The exact relationship between consistency and accuracy is not very clear and little research has been done to gain a better understanding of the issue (Brewer et al, 1999). Since accuracy is difficult to assess directly, it is often inferred by the credibility and competency of a witness. These are two distinct qualities that imply whether the witness is being truthful or able to recall important details of a particular situation (Perry and Wrightsman, 1991), so both are highly sought after in an eyewitness. The general perception of child EWT is that young children are honest but not necessarily competent eyewitnesses (Perry and Wrightsman, 1991). This has serious implications for jurors’ decisions in court cases because the perceived credibility and competency of a child witness may determine whether their statements are considered reliable and accurate. The following paragraphs will discuss studies that have investigated the factors that affect the perceived accuracy of child EWT.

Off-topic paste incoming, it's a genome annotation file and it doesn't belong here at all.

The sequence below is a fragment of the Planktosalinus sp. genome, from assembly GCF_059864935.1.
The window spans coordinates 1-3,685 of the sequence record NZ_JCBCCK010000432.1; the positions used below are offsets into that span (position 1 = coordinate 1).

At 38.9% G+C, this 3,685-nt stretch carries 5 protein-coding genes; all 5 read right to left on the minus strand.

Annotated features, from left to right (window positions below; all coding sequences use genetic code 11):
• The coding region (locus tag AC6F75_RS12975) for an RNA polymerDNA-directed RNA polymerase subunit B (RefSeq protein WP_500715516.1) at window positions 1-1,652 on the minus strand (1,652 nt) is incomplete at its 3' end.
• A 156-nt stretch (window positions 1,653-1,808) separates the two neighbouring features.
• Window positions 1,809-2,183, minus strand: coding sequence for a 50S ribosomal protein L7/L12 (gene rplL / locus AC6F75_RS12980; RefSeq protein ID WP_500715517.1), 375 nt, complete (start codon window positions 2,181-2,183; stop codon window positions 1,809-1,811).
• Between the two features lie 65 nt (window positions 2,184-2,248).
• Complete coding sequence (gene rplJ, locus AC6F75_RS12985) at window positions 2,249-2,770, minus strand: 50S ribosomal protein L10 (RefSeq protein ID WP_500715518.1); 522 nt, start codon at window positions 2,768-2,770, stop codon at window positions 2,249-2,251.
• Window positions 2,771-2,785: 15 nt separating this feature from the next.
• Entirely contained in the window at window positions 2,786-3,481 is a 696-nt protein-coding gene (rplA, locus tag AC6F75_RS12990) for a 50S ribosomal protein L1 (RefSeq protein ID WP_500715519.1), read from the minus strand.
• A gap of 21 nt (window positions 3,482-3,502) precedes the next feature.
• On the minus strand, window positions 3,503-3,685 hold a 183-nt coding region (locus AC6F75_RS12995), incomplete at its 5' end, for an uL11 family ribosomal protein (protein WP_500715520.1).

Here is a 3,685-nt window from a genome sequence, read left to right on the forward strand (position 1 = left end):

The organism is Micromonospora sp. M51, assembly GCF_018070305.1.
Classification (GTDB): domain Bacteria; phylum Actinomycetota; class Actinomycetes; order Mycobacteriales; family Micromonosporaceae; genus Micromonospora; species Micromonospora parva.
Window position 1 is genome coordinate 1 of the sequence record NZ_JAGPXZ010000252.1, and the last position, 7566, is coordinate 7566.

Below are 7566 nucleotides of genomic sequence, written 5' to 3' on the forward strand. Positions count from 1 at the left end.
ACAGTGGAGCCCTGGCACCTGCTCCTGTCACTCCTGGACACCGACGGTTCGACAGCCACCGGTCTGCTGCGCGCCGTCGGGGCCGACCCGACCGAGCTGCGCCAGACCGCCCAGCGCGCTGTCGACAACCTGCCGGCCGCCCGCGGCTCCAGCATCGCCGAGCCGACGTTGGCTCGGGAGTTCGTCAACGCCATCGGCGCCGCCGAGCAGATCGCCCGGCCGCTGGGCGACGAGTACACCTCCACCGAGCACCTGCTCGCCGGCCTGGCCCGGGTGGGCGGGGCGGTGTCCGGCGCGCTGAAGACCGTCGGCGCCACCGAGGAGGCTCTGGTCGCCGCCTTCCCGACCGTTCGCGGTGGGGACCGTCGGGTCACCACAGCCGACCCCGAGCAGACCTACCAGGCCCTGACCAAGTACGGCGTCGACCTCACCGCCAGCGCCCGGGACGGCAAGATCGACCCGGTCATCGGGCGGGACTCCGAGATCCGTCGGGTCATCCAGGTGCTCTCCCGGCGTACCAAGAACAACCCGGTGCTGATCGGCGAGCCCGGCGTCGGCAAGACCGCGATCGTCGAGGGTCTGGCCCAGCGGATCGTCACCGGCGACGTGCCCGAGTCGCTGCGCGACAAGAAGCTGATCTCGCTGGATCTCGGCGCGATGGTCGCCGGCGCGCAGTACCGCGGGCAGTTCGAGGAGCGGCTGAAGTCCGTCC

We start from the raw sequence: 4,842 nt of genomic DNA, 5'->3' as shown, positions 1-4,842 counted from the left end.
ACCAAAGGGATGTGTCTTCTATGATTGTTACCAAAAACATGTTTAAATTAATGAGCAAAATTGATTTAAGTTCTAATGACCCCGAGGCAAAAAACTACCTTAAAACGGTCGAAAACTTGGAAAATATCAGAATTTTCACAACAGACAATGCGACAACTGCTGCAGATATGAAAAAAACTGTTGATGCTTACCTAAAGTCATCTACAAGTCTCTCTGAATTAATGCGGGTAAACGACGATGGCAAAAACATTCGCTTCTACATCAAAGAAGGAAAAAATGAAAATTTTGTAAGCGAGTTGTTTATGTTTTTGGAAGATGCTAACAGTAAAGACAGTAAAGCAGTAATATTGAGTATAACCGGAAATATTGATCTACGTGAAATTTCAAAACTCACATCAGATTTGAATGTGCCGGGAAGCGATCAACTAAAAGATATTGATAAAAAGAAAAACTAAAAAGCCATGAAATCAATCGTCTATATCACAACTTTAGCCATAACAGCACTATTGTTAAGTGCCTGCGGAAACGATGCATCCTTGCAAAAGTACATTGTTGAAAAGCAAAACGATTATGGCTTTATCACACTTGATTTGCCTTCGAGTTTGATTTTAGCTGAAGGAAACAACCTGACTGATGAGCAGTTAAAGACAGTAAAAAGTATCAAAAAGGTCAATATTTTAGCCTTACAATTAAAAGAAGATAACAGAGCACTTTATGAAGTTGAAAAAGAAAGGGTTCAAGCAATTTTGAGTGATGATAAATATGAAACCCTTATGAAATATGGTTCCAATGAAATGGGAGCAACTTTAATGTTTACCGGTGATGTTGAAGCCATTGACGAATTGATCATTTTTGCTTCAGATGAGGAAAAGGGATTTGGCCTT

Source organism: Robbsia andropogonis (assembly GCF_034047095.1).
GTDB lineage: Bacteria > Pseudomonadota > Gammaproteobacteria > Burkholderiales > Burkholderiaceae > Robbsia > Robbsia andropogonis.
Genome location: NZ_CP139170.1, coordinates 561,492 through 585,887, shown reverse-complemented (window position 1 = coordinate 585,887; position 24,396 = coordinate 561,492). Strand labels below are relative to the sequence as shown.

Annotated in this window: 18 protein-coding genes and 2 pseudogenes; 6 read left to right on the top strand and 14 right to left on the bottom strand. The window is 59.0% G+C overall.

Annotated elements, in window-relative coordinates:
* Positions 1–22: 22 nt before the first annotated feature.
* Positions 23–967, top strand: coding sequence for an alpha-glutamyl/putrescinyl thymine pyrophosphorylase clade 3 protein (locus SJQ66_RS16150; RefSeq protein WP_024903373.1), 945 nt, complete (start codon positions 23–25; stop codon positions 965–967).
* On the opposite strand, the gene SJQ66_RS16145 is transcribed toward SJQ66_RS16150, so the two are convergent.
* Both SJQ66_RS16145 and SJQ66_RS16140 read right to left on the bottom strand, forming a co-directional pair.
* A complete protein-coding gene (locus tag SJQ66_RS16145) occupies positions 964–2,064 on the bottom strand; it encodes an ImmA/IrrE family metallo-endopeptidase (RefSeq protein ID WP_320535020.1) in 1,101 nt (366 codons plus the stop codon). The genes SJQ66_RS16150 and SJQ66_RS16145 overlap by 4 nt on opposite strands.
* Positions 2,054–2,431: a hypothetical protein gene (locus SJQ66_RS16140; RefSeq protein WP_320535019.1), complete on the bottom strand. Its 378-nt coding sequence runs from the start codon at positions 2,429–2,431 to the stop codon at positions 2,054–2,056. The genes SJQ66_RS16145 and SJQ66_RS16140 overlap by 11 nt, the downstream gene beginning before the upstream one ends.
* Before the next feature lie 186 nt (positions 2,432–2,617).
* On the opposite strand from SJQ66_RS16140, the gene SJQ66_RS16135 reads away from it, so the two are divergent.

McCauley and Parker (2001) examined if victim’s age, nature of case or juror’s gender had an impact on the credibility of EWT and how this affected the decisions of a mock jury. The study used transcripts based on the testimonies of girls aged 6 or 13 that had been the victims of robbery or sexual assault. The researchers found that the age of the child and the gender of the jury members affected the perceived honesty and memory reliability of the EWTs. In general, the 13-year olds were perceived to be more honest and to have a better memory than the 6-year olds; however, there was a trend for female jurors’ to believe that both had equally good memory and honesty. Furthermore, the nature of the case significantly influenced the perceived accuracy and credibility of the children: victims of sexual assault were thought to have better memory of the incident and to be more credible witnesses than victims of robbery. The results also implied that credibility influenced the final verdict whereas the age of the witness did not: increased witness credibility was expressed in higher conviction rates, especially in the sexual assault cases. This study illustrates the complexity of assessing the reliability and accuracy of child EWT: the victim’s age, nature of the case and gender of the jury all have an impact on the credibility and perceived accuracy of the EWT.